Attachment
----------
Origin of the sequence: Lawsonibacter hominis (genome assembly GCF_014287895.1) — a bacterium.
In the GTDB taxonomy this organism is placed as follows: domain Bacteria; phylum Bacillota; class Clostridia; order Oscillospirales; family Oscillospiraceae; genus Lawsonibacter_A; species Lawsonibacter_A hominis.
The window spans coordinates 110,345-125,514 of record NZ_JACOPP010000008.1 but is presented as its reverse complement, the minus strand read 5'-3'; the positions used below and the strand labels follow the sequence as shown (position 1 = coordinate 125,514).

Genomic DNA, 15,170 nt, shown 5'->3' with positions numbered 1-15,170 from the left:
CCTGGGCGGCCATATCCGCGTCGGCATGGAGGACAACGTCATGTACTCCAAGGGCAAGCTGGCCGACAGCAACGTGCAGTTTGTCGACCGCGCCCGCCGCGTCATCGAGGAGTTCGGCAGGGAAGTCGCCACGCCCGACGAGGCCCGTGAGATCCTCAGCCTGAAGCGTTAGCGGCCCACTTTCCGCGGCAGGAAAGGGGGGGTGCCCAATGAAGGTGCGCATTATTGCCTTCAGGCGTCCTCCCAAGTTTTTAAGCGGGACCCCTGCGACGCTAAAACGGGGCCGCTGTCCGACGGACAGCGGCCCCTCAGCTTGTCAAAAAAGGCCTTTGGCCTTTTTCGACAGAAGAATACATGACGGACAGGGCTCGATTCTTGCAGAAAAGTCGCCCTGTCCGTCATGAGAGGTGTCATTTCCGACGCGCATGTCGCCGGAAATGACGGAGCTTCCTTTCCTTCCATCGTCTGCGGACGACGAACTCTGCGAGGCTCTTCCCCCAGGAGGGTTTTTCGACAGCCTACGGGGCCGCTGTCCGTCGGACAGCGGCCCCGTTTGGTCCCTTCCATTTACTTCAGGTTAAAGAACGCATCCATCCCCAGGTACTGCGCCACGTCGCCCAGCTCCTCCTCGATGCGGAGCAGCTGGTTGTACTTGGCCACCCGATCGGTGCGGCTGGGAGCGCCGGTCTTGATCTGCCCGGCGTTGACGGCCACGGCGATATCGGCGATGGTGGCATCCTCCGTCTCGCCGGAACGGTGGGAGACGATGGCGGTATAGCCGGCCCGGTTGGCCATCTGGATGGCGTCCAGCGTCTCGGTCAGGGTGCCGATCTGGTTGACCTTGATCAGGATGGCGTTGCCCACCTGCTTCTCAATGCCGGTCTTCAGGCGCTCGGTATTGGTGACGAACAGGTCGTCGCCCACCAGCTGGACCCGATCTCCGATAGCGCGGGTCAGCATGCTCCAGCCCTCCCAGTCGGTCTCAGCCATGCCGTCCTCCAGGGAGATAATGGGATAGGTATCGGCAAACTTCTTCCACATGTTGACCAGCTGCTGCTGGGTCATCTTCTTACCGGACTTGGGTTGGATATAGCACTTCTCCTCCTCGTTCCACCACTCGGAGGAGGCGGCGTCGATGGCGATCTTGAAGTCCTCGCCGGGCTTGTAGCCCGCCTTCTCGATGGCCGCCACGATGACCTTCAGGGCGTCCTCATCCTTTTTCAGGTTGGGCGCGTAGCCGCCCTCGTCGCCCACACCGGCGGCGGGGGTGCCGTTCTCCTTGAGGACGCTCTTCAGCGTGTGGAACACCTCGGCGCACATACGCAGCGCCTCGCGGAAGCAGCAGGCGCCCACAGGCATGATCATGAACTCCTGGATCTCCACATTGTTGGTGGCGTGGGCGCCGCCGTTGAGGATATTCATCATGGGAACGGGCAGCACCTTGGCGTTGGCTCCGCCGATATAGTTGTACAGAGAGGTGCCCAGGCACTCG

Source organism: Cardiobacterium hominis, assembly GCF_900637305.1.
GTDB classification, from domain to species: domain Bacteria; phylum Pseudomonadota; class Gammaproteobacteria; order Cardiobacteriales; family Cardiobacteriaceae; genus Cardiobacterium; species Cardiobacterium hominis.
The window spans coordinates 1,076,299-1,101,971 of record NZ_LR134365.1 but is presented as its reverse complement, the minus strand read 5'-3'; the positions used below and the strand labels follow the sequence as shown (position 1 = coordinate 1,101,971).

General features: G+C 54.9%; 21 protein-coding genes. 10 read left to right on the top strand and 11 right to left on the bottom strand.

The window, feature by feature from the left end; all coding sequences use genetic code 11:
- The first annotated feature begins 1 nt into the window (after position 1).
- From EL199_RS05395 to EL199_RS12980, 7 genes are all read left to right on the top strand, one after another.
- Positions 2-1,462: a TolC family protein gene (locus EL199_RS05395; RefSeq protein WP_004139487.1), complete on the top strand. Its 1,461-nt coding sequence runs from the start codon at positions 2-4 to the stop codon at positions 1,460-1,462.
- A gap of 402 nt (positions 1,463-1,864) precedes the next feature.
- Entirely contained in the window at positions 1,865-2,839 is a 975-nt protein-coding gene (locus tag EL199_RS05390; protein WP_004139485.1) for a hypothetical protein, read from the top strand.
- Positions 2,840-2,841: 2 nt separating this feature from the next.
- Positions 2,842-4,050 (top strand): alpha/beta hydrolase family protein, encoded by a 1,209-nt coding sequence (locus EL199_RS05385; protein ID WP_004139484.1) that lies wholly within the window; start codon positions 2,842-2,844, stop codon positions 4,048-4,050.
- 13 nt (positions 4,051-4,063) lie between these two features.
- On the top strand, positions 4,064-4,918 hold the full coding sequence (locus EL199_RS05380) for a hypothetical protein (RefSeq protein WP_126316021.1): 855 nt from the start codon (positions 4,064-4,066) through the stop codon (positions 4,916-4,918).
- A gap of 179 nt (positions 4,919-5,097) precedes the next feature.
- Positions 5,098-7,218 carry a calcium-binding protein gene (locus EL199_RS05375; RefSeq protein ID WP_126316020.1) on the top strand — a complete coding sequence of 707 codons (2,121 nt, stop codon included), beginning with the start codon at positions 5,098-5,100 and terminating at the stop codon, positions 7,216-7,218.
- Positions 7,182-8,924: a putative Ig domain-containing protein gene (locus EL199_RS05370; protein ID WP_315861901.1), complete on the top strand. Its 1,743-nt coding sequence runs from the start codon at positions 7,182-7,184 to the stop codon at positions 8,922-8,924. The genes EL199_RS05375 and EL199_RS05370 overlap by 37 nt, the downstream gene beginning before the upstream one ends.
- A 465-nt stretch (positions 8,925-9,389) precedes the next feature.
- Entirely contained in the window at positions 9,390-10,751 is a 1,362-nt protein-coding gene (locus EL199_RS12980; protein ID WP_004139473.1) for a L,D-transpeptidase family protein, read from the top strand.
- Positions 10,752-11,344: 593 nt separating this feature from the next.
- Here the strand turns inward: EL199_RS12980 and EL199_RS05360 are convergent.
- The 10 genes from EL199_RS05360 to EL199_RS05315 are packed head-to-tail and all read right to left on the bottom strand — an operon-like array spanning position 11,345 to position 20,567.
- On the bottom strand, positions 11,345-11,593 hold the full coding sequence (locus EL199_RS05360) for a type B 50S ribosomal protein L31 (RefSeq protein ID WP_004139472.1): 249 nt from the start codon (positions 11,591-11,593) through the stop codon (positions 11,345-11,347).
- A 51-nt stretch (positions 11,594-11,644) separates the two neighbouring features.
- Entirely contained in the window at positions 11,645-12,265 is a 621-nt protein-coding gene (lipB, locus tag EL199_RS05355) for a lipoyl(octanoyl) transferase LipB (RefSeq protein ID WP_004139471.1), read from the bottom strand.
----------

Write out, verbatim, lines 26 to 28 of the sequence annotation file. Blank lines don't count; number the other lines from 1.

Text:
- Here the strand turns inward: EL199_RS12980 and EL199_RS05360 are convergent.
- The 10 genes from EL199_RS05360 to EL199_RS05315 are packed head-to-tail and all read right to left on the bottom strand — an operon-like array spanning position 11,345 to position 20,567.
- On the bottom strand, positions 11,345-11,593 hold the full coding sequence (locus EL199_RS05360) for a type B 50S ribosomal protein L31 (RefSeq protein ID WP_004139472.1): 249 nt from the start codon (positions 11,591-11,593) through the stop codon (positions 11,345-11,347).